Latvians have resided in their present geographical area for more than 2,000 years. Their closest ethnic relatives are the ancient Prussians, the Galinds, the Jatvings, and the Lithuanians. Only the Lithuanians have avoided extinction. All the other peoples were conquered or assimilated by their neighbors, demonstrating one of the realities of history--the ebb and flow of the creation and disappearance of nations. This aspect of history has been taken to heart by Latvians, who regularly use their experience of extinction as a tocsin of potential danger to the survival of their own group. Ironically, Latvians themselves have been in the position of having assimilated another group. The first settlers in the territory of Latvia were Livonians, or "Libiesi." Whereas the Latvians originated from the Indo-European family, the Livonians were akin to the Estonians and the Finns and formed a part of the Finno-Ugric complex of nations. The Livonians were once heavily concentrated in the northern part of Latvia's present-day provinces of Kurzeme and Vidzeme, but today only about 100 individuals retain their ancient language. Livonians have also contributed to the development of a prominent Latvian dialect.
Until about 1300, the Latvian people lived within half a dozen or so independent and culturally distinct kingdoms.This lack of unity hastened their conquest by German-led crusaders, who brought with them more efficient weaponry, war experience, and technology, including stone and mortar fortifications. During the next 600 years, various parts of the territory of Latvia were taken over by a succession of foreign regimes, including those of Denmark, Prussia, the Polish-Lithuanian Commonwealth, Sweden, and Russia. In this maelstrom of changing rulers, the descendants of the German conquerors were able to maintain their autonomy and their title to feudal estates by adapting to new circumstances and by offering loyalty to whoever was the dominant power. These Baltic barons formed the bulk of the upper classes and set the tone of the Baltic establishment. Although their dominance over the Latvian serfs has often been justifiably criticized, their profound impact on Latvian cultural and social development can be observed even to this day.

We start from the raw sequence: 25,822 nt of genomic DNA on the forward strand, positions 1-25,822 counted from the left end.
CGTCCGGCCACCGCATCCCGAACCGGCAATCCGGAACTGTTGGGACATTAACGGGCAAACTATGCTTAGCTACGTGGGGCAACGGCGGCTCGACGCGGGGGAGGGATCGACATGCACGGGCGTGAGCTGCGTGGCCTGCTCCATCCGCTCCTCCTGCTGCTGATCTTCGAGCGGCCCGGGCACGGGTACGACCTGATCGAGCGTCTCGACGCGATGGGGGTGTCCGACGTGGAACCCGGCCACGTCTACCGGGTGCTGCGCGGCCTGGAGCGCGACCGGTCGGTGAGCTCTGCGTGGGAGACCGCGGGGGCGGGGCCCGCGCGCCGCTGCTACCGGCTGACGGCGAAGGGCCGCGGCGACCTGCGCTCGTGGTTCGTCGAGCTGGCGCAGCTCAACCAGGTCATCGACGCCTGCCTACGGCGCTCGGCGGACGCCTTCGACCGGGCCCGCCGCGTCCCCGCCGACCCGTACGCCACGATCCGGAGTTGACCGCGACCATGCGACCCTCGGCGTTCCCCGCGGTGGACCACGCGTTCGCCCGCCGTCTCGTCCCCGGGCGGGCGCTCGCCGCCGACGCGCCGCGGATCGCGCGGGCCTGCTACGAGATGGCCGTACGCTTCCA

Besides the Baltic barons and other Germans, the greatest impact on the formation of the Latvian nation came from Russia, the giant neighbor that began the conquest of Latvia in 1710 under Peter I (the Great) (r. 1682-1725) and completed the process eighty-five years later. For more than 200 years, Latvians had a unique mixture of elites. The German nobility was dominant in economic, cultural, social, and local political life, and the Russian bureaucracy was in charge of higher politics and administration. Some Latvians aspiring to higher status tried to emulate the Germans, but other Latvians thought that salvation was to be found with the Russians. Indeed, a large part of the Latvian intelligentsia was inspired by alumni of the higher educational institutes of St. Petersburg. Several prominent intellectual leaders agitated for the migration of Latvians to the interior of Russia, where free land was available. Some Latvians adopted the Orthodox faith, Russia's predominant religion.